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The Nitty Gritty

Educating customers about proper avian nutrition continues to be a top priority in stores.



What do bird owners want when it comes to nutrition for their pets?

“Consumers want high-quality ingredients in a diet they can trust, and of course value for their pet bird food budget,” said Melanie Allen, avian product specialist for Rolf C. Hagen (USA) Corp. of Mansfield, Mass.

Manufacturers and retailers agreed, noting that bird owners usually know that they should provide more than seed for their birds, but they are not always sure what else to feed.

“Our customers come to us to learn about options other than seed,” said Laura Warfield, store associate at Pet Stop in Murrieta, Calif.

She and other employees point out the extruded diet options stocked on the shelves and offer tips on feeding healthful fruits and vegetables, she said.

As consumers look for options that are more healthful for their pets, they also seek food, treats and supplements made with high-quality ingredients.

“Bird owners are accustomed to premium products they can select for their dogs and cats,” said Gail Shepard, director of marketing for ZuPreem, a brand of Premium Nutritional Products, in Shawnee, Kan. “These premium benefits include variety of products, high-quality ingredients and their ability to realize the benefits the product promises.”

Customers at Magnolia Bird Farm in Riverside, Calif., typically understand the importance of selecting premium products that offer health benefits but might not know where to start. That’s where education about a bird’s nutritional needs comes into play, said co-owner Lori Miser.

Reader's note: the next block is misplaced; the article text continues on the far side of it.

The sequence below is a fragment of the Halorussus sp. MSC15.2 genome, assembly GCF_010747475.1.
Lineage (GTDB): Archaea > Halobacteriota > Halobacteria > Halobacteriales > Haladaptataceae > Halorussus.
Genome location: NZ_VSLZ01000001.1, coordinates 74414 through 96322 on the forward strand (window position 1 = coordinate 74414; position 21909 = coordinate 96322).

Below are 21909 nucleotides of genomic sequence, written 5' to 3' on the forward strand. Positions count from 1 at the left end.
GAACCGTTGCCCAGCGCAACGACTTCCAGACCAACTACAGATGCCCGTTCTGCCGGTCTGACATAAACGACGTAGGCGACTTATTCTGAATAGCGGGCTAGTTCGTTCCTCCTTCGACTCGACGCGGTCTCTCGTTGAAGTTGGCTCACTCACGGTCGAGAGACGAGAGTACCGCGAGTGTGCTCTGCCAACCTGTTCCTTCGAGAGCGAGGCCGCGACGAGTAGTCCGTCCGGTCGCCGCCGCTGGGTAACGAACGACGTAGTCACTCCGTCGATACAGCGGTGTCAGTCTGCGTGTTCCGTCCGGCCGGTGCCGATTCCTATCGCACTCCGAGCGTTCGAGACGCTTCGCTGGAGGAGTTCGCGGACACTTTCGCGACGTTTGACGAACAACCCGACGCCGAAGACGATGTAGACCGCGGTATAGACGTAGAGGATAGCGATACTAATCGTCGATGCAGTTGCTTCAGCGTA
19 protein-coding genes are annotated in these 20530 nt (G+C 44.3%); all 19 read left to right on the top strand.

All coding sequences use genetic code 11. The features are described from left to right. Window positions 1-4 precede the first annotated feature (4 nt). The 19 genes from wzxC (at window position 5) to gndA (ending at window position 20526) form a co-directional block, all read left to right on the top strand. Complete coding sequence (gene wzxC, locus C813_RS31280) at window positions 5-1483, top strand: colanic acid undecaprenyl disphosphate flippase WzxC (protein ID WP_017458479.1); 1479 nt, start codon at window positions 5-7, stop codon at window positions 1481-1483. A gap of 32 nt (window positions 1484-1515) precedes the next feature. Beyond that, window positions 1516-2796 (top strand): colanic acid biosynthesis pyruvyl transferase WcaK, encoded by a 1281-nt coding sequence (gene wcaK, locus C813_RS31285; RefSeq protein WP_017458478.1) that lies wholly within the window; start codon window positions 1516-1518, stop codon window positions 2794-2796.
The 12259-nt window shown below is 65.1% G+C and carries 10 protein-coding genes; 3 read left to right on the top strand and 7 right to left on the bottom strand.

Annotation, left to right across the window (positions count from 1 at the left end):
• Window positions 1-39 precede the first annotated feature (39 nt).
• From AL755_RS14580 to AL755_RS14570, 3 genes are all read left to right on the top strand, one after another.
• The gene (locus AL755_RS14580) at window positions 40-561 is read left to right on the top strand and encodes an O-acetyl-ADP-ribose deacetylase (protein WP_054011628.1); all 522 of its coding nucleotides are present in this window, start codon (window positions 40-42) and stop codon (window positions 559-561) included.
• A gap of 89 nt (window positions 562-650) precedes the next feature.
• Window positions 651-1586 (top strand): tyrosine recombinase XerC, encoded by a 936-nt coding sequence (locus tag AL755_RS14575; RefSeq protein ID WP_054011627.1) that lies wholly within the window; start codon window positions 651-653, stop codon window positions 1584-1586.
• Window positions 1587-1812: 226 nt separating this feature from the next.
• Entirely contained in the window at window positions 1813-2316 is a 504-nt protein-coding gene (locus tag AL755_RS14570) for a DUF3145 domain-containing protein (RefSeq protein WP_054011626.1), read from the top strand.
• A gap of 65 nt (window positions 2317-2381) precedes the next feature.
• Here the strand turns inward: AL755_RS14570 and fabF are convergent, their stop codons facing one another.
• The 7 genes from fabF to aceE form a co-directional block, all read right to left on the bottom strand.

“One-on-one education with new bird owners is key to getting them off to the right start,” she said. “We take them through the store and show them all the options. We explain how to feed a balanced diet and point out which foods are better as treats.”

Recognizing the importance of proper education when it comes to avian nutrition, ZuPreem introduced Feed Smart, a new feeding and nutrition program, at Global Pet Expo in Orlando, Fla., in March. The program addresses typical situations in which a bird owner feeds their pet each day.

“This program helps pet parents take the guesswork out of daily feeding and provides an easy way to ensure each bird gets balanced nutrition throughout the week,” Shepard said. “The intent is to help support a bird’s good health by limiting the overconsumption of seed so that the pet parent can include the nutrition each bird needs along with variety, convenience and special rewards.”


New to the Bird Food Category

To meet the nutritional needs of pet birds and the expectations of their owners, ZuPreem, a brand of Premium Nutritional Products, launched three new product lines at Global Pet Expo in Orlando, Fla., in March.

“These products have been developed with extensive input from bird owners and are designed to meet the nutritional and packaging needs they require,” said Gail Shepard, director of marketing for the Shawnee, Kan., company.

ZuPreem’s Pure Fun line, available in formulas for small to large birds, combines nuts, fruits, vegetables and ZuPreem Smart Pellets to “excite and enrich pet birds,” Shepard said. The new Sensible Seed products, also available for small to large birds, feature seeds and pellets.

For owners who want to provide occasional treats, ZuPreem also introduced Real Rewards, which Shepard described as a mix of fruit, vegetables and nuts.

“Real Rewards treats include only four popular ingredients in each treat variety,” she said, adding that the line includes Orchard Mix, Trail Mix, Tropical Mix and Veggie Mix in sizes for medium and large birds.

Another new entry in the avian nutrition category is Rolf C. Hagen (USA) Corp.’s line of Tropimix Enrichment Blends. Available in Large Parrot, Small Parrot and Cockatiel & Lovebird blends, the foods are meant to complement the company’s Tropican diets, said Melanie Allen, avian product specialist for the Mansfield, Mass., company.